At B. Braun, one of the world’s leading providers and manufacturers of healthcare solutions, HR was chosen as the first area to kick-start and lead the agile transformation. In 2017 B. Braun initiated a change program (called “Tasks & Teams”) to introduce agility in the company. The HR department was the pilot to establish the new way of working. Next to the existing structure, cross-functional and self-organised teams (called “circles”) were introduced. In the circles there are roles such as facilitator (akin to a scrum master or agile coach), documentarist, representative (like a product owner), and expert.

We are working with a multinational gaming company to build a HR-led community of practice for agility to scale capabilities. It consists of a small dedicated HR team of agile experts (scrum masters or agile coaches) which is open to members from different areas of the company. The goals of the community are threefold. First, it designs a learning architecture and delivers training to members (assigning different levels of proficiency). Second, it curates the knowledge management system including lessons learned from pilots run by other functions and units. Third, it provides guidance and methodological support to agile projects in the company.

By going agile first, HR teams develop the initial pool of resources and skills that can be leveraged to play a fundamental role in enabling the change. These examples and other best practices show important lessons for HR to take into consideration when starting a company-wide agile transformation journey:

  1. Start the agile journey at HR or, at least, have HR as one of the initial pilot areas. In this way HR will be fully knowledgeable and credible in leading the change and supporting the organisational transformation;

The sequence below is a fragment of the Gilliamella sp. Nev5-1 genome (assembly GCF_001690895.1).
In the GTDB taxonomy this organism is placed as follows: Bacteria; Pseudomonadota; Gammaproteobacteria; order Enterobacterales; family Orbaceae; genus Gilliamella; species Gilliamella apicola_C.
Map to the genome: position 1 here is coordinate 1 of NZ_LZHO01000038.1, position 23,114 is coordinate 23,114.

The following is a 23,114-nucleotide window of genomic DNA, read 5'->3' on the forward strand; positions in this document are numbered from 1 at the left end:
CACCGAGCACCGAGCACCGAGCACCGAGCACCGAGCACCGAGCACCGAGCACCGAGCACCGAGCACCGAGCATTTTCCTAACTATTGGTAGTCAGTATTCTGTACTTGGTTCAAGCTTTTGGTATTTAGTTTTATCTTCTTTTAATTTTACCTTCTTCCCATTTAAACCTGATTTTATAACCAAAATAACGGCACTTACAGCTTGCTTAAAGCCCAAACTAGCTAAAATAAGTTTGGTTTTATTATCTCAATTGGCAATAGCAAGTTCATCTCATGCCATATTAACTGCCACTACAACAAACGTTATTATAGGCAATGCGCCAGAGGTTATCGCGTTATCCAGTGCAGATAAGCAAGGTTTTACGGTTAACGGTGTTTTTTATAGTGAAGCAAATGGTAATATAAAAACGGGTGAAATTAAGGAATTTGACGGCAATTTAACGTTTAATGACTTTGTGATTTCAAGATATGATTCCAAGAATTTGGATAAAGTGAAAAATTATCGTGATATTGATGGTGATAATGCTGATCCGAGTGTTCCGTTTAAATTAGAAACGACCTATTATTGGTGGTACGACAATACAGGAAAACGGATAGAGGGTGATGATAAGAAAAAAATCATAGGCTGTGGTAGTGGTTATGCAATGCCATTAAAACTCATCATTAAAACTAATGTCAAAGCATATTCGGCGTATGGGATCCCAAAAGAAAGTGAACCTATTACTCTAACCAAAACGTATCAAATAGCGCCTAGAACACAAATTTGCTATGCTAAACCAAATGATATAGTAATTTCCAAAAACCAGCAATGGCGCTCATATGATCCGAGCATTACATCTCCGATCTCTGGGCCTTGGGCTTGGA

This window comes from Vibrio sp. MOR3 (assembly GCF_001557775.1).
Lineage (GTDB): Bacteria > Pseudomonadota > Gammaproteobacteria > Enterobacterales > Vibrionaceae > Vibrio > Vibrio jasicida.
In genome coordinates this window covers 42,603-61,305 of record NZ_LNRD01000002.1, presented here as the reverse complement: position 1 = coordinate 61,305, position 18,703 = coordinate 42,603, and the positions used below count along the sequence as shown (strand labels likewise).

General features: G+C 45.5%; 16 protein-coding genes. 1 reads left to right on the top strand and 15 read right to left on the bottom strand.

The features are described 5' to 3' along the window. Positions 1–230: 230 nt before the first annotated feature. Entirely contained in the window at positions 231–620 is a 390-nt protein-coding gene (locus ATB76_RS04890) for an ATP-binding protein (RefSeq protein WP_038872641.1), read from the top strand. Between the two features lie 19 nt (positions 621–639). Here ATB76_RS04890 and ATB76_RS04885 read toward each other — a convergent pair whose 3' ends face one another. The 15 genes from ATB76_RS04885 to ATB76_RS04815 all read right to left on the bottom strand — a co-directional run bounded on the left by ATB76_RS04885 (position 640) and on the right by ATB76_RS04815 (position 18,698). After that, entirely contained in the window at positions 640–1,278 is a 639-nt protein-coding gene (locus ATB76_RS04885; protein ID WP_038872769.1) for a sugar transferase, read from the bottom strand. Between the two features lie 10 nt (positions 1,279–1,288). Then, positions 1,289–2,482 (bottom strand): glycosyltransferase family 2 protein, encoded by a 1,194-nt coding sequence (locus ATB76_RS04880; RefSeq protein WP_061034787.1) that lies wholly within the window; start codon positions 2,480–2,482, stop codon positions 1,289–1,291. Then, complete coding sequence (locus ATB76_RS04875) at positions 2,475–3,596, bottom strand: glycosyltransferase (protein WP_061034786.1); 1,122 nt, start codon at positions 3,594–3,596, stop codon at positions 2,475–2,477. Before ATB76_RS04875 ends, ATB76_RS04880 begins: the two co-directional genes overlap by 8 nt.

2. Make sure that HR team works in a truly agile way and becomes a role model, including HR leadership;
  3. Set-up a Community of Practice for Agility managed by agile-certified HR people and joined by members of other functions and business areas.

More and more companies are transforming into fully agile organisations and reaping the benefits of higher speed, adaptation and responsiveness. But, the journey to make a company fully agile is not a quick one and requires not just a set of new methods but, above all, a new mindset, behaviours and capabilities. HR departments need to be ready to deal with the pressing issues that will inevitably arise from throughout the organisation. Only by embracing agile principles and practices with passion and experiencing the challenges and learning first-hand can HR teams win the hearts and minds of employees and be the true catalyst for change across their organisation.

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Notes:

  • The post gives the views of its author(s), not the position of LSE Business Review or the London School of Economics.
  • Featured image by skeeze, under a Pixabay licence
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Gabriele Rosani is a senior manager at ECSI Consulting Milan. He has 15 years of experience in strategy and innovation consulting. In 2013 he joined ECSI Consulting, managing international assignments for large corporations in the area of business model innovation, platform economy, innovation management and organisational agility. He has co-authored several articles on innovation. Email: grosani@ecsi-consulting.com Twitter: @GabrieleRosani